AAP takes U-turn in Punjab, wants to reconcile with sacked chief Chhotepur
After claiming the moral high ground on “zero tolerance to corruption” and sacking Sucha Singh Chhotepur as its Punjab convener unceremoniously on Friday following a cash sting, the AAP softened its stand on Tuesday.punjab Updated: Sep 01, 2016 00:04 IST
After claiming the moral high ground on “zero tolerance to corruption” andsacking Sucha Singh Chhotepur as its Punjab convener unceremoniously on Friday following a cash sting, the AAP softened its stand on Tuesday.
Sources said AAP Punjab affairs in-charge Sanjay Singh and Chhotepur met at the latter’s house on Monday night. While Sanjay Singh is said to have told Chhotepur that “all his demands were acceptable”, Chhotepur is reported to have said no to any reconciliation for the time being.
“Chhotepur is still a member of the AAP,” Sanjay Singh said on the sidelines of a press conference here on Tuesday. In line with the party’s now conciliatory approach, he said: “The party will not make any negative comment on the issue.” AAP campaign committee in-charge Bhagwant Mann was also quick to point out that Chhotepur had been removed only as convener.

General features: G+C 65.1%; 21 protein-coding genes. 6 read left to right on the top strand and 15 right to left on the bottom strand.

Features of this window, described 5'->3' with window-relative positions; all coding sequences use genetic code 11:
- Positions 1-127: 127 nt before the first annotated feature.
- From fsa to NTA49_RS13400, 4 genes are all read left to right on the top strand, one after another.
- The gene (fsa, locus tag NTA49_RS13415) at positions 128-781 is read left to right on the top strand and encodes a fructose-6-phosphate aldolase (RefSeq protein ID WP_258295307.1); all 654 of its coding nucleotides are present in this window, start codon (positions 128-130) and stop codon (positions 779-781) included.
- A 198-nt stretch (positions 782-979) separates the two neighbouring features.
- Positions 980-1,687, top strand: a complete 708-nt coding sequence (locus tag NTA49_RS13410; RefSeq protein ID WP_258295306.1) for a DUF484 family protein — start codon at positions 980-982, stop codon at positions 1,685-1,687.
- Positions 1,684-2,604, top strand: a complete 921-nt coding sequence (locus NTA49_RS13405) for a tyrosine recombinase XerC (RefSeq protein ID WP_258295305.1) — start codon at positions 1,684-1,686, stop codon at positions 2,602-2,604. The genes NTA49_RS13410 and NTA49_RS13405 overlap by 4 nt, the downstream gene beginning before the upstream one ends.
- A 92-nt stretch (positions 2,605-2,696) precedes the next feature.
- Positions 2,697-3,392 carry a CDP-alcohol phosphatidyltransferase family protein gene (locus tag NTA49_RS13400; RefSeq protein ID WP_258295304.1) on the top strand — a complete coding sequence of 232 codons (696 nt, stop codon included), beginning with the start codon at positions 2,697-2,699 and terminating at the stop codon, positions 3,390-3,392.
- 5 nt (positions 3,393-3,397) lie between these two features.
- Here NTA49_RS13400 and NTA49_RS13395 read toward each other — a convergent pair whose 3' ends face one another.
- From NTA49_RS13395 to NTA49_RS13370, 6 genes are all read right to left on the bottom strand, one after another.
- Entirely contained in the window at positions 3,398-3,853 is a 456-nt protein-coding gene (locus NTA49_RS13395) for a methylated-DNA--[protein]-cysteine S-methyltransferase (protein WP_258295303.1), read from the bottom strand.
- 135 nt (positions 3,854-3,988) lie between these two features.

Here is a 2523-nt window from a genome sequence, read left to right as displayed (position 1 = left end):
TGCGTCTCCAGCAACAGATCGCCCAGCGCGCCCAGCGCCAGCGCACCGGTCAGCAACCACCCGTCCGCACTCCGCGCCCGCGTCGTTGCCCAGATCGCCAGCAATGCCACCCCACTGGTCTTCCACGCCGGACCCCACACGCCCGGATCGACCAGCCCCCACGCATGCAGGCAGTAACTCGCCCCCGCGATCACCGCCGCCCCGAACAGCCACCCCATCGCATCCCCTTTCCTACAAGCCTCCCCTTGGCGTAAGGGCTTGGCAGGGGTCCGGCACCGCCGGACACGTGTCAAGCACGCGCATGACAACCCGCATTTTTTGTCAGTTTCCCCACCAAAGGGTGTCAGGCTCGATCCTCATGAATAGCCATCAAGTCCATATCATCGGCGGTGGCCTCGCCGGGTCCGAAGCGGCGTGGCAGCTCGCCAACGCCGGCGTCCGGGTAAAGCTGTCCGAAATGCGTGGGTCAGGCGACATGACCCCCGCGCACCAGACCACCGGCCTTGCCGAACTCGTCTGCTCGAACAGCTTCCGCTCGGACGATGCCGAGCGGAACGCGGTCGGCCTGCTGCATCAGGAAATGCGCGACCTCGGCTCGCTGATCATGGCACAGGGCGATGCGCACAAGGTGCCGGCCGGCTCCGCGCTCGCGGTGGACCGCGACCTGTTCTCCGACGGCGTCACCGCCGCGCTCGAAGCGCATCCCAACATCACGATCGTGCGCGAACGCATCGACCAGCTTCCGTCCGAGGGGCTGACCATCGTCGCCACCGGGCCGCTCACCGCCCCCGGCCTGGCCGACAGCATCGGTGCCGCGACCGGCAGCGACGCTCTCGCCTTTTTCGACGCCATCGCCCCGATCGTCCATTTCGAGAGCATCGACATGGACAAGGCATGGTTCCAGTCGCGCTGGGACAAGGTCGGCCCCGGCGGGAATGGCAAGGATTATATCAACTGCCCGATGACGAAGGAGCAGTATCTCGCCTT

The party’s placatory move comes in wake of the party carrying out an “impact assessment” exercise after sacking Chhotepur. The party had also decided to put on hold the appointment of a new Punjab convener to avoid fuelling factionalism in the state unit ahead of the assembly elections next year. “Chhotepur’s in-house sting and subsequent removal gained him more sympathy than hostility. The AAP didn’t expect this reaction,” said one of Chhotepur’s aides. Six of the party’s 13 zone coordinators have demanded Chhotepur’s reinstatement by September 1.
Sanjay Singh has been camping in Chandigarh since Monday, meeting local leaders and placating those who want Chhotepur to be brought back. To explain the U-turn, party sources said “a large section within the party” was “convinced” by Chhotepur’s explanation that he was forced to arrange money on his own to run the state unit and was not into any deals with those who paid him cash.
Reports from the Chhotepur camp suggest that his first reaction to the reconciliatory offer is of distrust. “We have advised him to get everything in writing from the AAP leaders before deciding,” said his aide. Another supporter saw the move as the party’s attempt to tide over the current crisis and buy time to blunt its impact. “They aim at derailing the protests that Chhotepur’s supporters have planned,” he said.
Despite the misgivings of the Chhotepur camp, the party is hopeful of winning Chhotepur back. “It might take time but we will find a way out,” said a senior AAP leader. Chhotepur could not be contacted, while Sanjay Singh refused to comment about meeting him.